Re: [Rd] read.csv trap

From: Ben Bolker <>
Date: Fri, 11 Feb 2011 17:00:30 -0500

Hash: SHA1

On 02/11/2011 03:37 PM, Laurent Gatto wrote:

> On 11 February 2011 19:39, Ben Bolker <> wrote:


> [snip]

>> What is dangerous/confusing is that R silently **wraps** longer lines if
>> fill=TRUE (which is the default for read.csv). I encountered this when
>> working with a colleague on a long, messy CSV file that had some phantom
>> extra fields in some rows, which then turned into empty lines in the

>> data frame.
> As a matter of fact, this is exactly what happened to a colleague of
> mine yesterday and caused her quite a bit of trouble. On the other
> hand, it could also be considered as a 'bug' in the csv file. Although
> no formal specification exist for the csv format, RFC 4180 [1]
> indicates that 'each line should contain the same number of fields
> throughout the file'.
> [1]
> Best wishes,
> Laurent

  Asserting that the bug is in the CSV file is logically consistent, but if this is true then the "fill=TRUE" argument (which is only needed when the lines contain different numbers of fields) should not be allowed.

 I had never seen RFC4180 before -- interesting! I note especially points 5-7 which define the handling of double quotation marks (but says nothing about single quotes or using backslashes as escape characters).

  Dealing with read.[table|csv] seems a bit of an Augean task <> (hmmm, maybe I should write a parallel document to Burns's _Inferno_ ...)



>> Here is an example and a workaround that runs count.fields on the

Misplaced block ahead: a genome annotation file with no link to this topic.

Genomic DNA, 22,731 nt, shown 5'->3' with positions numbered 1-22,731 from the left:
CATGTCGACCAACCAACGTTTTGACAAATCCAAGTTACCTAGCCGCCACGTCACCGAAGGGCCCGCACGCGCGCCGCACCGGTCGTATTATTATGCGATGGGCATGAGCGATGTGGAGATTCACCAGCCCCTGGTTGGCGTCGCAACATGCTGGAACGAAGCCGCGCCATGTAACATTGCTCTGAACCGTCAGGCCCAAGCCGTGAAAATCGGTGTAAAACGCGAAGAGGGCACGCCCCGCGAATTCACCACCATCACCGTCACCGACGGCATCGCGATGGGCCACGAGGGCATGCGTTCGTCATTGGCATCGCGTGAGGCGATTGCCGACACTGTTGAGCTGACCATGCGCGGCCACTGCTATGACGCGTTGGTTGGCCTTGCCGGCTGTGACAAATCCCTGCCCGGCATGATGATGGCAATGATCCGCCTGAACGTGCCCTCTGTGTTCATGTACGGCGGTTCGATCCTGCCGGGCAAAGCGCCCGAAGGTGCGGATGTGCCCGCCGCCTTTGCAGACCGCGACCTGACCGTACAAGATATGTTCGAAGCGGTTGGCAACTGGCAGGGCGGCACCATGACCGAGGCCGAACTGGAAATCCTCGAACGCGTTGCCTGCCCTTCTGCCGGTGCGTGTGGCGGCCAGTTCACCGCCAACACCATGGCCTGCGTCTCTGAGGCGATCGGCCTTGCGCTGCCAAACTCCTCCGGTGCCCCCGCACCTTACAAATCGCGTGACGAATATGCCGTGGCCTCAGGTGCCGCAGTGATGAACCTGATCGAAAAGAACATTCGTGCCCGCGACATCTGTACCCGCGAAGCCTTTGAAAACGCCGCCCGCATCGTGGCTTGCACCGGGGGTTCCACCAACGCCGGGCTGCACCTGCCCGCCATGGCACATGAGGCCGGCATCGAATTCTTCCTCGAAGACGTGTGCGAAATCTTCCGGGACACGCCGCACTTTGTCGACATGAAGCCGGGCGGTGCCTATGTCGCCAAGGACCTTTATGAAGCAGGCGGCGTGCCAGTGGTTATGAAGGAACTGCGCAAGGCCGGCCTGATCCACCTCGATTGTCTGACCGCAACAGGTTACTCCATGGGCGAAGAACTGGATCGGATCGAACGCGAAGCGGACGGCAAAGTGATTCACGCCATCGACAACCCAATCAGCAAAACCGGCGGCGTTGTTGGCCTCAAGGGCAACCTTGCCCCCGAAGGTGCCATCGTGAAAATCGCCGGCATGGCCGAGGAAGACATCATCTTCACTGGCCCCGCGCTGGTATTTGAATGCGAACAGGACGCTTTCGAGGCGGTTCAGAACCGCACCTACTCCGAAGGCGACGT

>> whole file to find the maximum column length and set col.names
>> accordingly. (It assumes you don't already have a file named "test.csv"
>> in your working directory ...)
>> I haven't dug in to try to write a patch for this -- I wanted to test
>> the waters and see what people thought first, and I realize that
>> read.table() is a very complicated piece of code that embodies a lot of
>> tradeoffs, so there could be lots of different approaches to trying to
>> mitigate this problem. I appreciate very much how hard it is to write a
>> robust and general function to read data files, but I also think it's
>> really important to minimize the number of traps in read.table(), which
>> will often be the first part of R that new users encounter ...
>> A quick fix for this might be to allow the number of lines analyzed
>> for length to be settable by the user, or to allow a settable 'maxcols'
>> parameter, although those would only help in the case where the user
>> already knows there is a problem.
>> cheers

>> Ben Bolker
>> ===============
>> writeLines(c("A,B,C,D",
>> "1,a,b,c",
>> "2,f,g,c",
>> "3,a,i,j",
>> "4,a,b,c",
>> "5,d,e,f",
>> "6,g,h,i,j,k,l,m,n"),
>> con=file("test.csv"))
>> read.csv("test.csv")
>> try(read.csv("test.csv",fill=FALSE))
>> ## assumes header=TRUE, fill=TRUE; should be a little more careful
>> ## with comment, quote arguments (possibly explicit)
>> ## ... contains information about quote, comment.char, sep
>> Read.csv <- function(fn,sep=",",...) {
>> colnames <- scan(fn,nlines=1,what="character",sep=sep,...)
>> ncolnames <- length(colnames)
>> maxcols <- max(count.fields(fn,sep=sep,...))
>> if (maxcols>ncolnames) {
>> colnames <- c(colnames,paste("V",(ncolnames+1):maxcols,sep=""))
>> }
>> ## assumes you don't have any other columns labeled "V[large number]"
>> read.csv(fn,...,col.names=colnames)
>> }
>> Read.csv("test.csv")
>> ______________________________________________
>> mailing list

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